When I was a kid, you couldn't get less cool than Sunday Night Church. Sunday Night Church interrupted The Wonderful World of Disney, Sonny & Cher, The Six Million Dollar Man, and other TV shows that would have inducted me directly into zeitgeist collegiate. I was, however, the son of a preacher man, a station so far removed from the zeitgeist, I was beyond hope.
Sunday Night Church is a fate I wouldn't wish on most people. And yet ... Sunday Night Church has provided me with some incredible memories. For instance: in a small town that didn't yet have Cable, I once heard a visiting preacher, a ponderous iceberg of a man reflecting on the nature of life in contrast to its faith opposite, slowly proclaim, "I had to give up watching Carson, because I knew: this was a man who had no struggles."
I'd never seen Carson, but the message struck home. Us mere mortals ingesting the media have to periodically give our head a shake and tell ourselves: life ain't like that. Years later, when I'd moved to the city and seen my share of Johnny Carson and his protégés, I still held to the intrinsic truth of the preacher's message, even as I appreciated the incredible balancing act Carson performed. No doubt "Johnny" had his struggles (how many marriages did this guy attempt?), but the fact of the matter is, night after night, his televised shtick convinced us that life, if only for one hour, could be an effortless treat.
Years later, Carson inevitably deteriorated to weekly fodder for Saturday Night Live - a show whose origins came about when he forced the network to can “The Best Of The Tonight Show”. When he finally retired, the airwaves were filled with tributes of every stripe, but one anecdote stands out in memory - from Ed McMahon, of all people. He recounted how, early in the show's development, they were told the network was ready to close the shop. By Ed's recounting, Carson delivered the news to him over a smoke backstage, prior to a night's performance. McMahon asked, "What do we do?" to which Carson said, "Give 'em a good night's show." The story seems suspiciously apocryphal, but even so it contains a significant grain of truth. If Carson's life was ever complicated, it wasn't just none of the audience's business - it was Carson's business to make it none of the audience's business.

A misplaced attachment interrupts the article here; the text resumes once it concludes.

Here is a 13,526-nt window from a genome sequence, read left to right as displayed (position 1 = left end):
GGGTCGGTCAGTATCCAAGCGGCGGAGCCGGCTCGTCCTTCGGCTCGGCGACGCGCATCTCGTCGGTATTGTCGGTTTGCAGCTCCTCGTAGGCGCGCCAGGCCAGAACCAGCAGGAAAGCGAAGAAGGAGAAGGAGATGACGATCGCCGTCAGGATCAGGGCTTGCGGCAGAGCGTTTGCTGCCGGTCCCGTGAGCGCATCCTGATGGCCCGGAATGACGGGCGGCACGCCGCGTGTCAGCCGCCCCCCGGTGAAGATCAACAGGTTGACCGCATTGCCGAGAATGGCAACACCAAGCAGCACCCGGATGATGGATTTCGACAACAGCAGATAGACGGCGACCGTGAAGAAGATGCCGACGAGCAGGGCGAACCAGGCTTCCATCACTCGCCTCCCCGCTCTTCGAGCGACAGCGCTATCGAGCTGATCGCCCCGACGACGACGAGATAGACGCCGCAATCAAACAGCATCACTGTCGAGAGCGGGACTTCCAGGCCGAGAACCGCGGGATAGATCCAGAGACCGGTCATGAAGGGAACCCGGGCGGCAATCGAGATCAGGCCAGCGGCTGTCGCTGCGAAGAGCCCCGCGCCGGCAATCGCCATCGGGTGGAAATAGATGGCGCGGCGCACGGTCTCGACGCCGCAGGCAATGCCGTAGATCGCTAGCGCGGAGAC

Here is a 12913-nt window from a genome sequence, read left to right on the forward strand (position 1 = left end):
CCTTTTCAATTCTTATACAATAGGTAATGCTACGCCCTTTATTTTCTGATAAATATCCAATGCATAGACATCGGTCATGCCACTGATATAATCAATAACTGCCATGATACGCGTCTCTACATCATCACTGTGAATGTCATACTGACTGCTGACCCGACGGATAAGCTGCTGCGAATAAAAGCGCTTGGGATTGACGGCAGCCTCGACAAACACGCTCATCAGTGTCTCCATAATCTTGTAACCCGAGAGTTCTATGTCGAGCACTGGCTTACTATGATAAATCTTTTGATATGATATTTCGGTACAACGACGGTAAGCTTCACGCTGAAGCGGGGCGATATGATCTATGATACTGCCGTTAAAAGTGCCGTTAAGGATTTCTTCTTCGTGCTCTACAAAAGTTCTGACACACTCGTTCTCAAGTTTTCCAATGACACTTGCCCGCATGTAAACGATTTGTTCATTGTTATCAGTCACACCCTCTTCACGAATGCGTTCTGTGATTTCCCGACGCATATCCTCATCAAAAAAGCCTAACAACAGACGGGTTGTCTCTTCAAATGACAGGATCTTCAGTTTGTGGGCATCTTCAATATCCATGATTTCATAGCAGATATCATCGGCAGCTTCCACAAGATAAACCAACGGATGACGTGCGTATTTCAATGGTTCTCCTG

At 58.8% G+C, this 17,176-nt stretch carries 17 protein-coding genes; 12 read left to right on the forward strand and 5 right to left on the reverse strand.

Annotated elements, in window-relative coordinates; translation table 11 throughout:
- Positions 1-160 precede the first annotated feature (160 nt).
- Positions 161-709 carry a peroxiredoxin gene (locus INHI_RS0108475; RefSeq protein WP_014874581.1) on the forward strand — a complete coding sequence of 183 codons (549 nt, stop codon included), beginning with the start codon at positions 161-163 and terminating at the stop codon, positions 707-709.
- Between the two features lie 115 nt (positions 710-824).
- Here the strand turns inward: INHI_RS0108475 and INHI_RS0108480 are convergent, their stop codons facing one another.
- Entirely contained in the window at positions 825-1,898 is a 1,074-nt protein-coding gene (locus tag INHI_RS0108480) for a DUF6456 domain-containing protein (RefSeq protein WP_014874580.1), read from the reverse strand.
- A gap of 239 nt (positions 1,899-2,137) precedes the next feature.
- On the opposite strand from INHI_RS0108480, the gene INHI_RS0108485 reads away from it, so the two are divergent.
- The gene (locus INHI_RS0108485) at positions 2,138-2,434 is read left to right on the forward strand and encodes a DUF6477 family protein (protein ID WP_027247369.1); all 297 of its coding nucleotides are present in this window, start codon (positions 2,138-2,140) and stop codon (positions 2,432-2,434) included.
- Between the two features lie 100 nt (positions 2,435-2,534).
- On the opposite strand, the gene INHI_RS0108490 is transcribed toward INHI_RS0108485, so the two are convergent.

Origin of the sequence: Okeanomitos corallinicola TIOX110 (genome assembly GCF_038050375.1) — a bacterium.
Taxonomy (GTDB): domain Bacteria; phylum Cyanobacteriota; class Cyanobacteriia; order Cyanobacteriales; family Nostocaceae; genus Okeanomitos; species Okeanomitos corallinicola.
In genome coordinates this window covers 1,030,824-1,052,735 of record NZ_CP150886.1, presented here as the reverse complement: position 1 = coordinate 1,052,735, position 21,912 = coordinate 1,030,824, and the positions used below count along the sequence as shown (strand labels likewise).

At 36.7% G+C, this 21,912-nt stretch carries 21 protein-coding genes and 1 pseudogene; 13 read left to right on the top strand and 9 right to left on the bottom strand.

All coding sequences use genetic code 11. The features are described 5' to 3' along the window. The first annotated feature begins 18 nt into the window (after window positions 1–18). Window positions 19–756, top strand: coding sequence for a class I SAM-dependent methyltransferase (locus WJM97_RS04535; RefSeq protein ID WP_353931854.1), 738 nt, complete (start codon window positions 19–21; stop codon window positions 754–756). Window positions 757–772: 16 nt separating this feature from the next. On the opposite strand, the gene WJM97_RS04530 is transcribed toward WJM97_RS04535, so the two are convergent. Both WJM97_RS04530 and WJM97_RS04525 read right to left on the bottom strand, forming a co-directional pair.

There is something peculiar, and disturbing, about this vision: a former magician gains fame assuring his enormous public it's all a painless punch-line, while silently enduring every iota of life's indignities, including finally death. My inner Sunday Night Church Attendee wants to ask: was this guy really The King Of Comedy, or was he The King Lear Of Comedy? Like any impious question, it turns the mirror back on me. And only occasionally do I see a man giving his head a shake, to address the life at hand.